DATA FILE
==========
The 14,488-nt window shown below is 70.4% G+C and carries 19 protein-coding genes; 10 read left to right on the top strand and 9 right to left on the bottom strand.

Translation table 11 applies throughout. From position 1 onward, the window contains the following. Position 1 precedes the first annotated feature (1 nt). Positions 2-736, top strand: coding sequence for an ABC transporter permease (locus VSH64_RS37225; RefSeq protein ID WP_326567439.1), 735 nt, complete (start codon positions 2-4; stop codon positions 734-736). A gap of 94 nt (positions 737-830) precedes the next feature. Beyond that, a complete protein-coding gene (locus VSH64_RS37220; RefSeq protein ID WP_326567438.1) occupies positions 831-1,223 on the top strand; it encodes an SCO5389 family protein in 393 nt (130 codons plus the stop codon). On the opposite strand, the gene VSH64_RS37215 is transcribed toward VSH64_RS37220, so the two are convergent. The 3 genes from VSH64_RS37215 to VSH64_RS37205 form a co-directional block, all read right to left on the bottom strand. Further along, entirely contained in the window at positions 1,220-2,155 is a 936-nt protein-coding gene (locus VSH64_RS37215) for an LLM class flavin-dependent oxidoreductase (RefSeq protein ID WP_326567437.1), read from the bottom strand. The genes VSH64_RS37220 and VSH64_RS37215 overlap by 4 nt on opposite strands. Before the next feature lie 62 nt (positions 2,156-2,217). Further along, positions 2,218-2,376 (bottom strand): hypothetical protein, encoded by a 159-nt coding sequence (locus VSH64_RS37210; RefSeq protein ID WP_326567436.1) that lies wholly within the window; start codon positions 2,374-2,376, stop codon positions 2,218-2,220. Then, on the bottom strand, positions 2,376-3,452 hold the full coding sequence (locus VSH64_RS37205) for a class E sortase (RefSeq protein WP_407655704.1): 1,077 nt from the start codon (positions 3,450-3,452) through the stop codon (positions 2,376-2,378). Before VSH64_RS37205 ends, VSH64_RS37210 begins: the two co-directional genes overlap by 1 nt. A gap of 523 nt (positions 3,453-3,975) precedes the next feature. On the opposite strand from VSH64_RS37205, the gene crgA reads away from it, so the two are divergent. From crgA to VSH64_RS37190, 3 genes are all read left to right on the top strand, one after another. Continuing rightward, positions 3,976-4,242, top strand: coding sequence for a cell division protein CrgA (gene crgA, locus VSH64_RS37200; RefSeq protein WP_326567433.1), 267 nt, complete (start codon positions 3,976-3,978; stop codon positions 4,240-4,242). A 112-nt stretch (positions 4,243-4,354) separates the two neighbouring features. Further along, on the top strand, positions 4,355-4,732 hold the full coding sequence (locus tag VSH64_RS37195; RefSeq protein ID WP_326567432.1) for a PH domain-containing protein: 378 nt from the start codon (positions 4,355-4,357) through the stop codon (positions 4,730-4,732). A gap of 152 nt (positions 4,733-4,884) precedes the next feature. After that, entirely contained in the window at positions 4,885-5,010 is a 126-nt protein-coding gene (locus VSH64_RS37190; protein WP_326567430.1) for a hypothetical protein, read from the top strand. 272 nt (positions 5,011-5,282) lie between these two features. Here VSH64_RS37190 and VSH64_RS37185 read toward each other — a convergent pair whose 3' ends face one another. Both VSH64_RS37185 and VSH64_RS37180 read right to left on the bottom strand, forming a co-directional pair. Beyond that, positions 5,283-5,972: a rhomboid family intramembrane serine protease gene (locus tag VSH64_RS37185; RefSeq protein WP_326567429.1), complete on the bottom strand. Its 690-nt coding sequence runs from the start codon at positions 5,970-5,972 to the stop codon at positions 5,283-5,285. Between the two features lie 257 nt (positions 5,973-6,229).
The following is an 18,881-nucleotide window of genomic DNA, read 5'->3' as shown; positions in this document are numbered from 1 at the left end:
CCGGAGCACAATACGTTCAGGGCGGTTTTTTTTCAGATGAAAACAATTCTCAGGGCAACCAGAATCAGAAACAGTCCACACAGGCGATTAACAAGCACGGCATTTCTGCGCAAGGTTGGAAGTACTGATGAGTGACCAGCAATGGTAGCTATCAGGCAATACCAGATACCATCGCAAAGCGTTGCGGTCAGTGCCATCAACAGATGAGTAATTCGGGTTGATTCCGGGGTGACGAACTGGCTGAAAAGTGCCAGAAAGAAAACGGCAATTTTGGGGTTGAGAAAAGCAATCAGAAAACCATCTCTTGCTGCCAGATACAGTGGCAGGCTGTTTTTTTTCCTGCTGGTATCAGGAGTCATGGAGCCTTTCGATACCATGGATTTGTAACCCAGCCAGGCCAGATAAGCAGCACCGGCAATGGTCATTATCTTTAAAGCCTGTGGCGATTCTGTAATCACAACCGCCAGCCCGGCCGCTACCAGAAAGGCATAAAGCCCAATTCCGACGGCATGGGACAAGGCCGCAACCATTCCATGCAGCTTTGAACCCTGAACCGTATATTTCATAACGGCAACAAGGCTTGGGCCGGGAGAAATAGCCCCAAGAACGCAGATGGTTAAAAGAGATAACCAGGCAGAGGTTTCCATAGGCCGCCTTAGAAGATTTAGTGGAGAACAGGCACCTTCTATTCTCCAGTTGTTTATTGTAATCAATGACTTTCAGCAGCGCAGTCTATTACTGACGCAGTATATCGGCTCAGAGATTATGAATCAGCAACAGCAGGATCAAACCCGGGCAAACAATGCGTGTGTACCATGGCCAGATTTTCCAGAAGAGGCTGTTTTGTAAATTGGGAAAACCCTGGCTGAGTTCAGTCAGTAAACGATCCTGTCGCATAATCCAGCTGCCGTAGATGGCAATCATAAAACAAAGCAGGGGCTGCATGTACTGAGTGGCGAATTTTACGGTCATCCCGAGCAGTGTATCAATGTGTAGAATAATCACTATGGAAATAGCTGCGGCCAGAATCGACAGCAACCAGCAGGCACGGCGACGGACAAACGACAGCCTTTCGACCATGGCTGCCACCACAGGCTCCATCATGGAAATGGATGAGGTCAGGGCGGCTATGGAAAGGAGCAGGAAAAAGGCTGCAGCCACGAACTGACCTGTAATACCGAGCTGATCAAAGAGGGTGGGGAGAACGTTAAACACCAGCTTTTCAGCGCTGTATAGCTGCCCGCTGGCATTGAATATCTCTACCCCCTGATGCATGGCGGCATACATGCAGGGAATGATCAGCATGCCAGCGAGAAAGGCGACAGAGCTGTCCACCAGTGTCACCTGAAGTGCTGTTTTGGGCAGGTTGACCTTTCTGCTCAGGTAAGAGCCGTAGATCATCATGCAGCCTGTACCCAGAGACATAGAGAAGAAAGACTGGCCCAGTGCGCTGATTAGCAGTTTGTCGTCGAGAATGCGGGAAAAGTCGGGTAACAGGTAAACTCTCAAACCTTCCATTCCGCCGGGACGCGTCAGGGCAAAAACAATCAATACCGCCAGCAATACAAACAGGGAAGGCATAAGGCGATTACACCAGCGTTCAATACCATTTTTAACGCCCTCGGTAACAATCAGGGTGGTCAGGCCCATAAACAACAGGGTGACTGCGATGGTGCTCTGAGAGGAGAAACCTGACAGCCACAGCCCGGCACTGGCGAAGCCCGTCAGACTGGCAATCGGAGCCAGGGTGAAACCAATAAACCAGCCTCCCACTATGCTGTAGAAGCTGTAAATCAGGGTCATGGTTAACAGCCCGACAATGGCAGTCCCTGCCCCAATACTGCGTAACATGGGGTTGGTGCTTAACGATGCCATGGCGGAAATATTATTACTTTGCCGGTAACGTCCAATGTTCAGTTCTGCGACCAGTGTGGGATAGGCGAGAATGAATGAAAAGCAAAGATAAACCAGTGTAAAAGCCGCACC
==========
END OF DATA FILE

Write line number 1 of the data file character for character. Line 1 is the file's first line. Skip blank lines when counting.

The 14,488-nt window shown below is 70.4% G+C and carries 19 protein-coding genes; 10 read left to right on the top strand and 9 right to left on the bottom strand.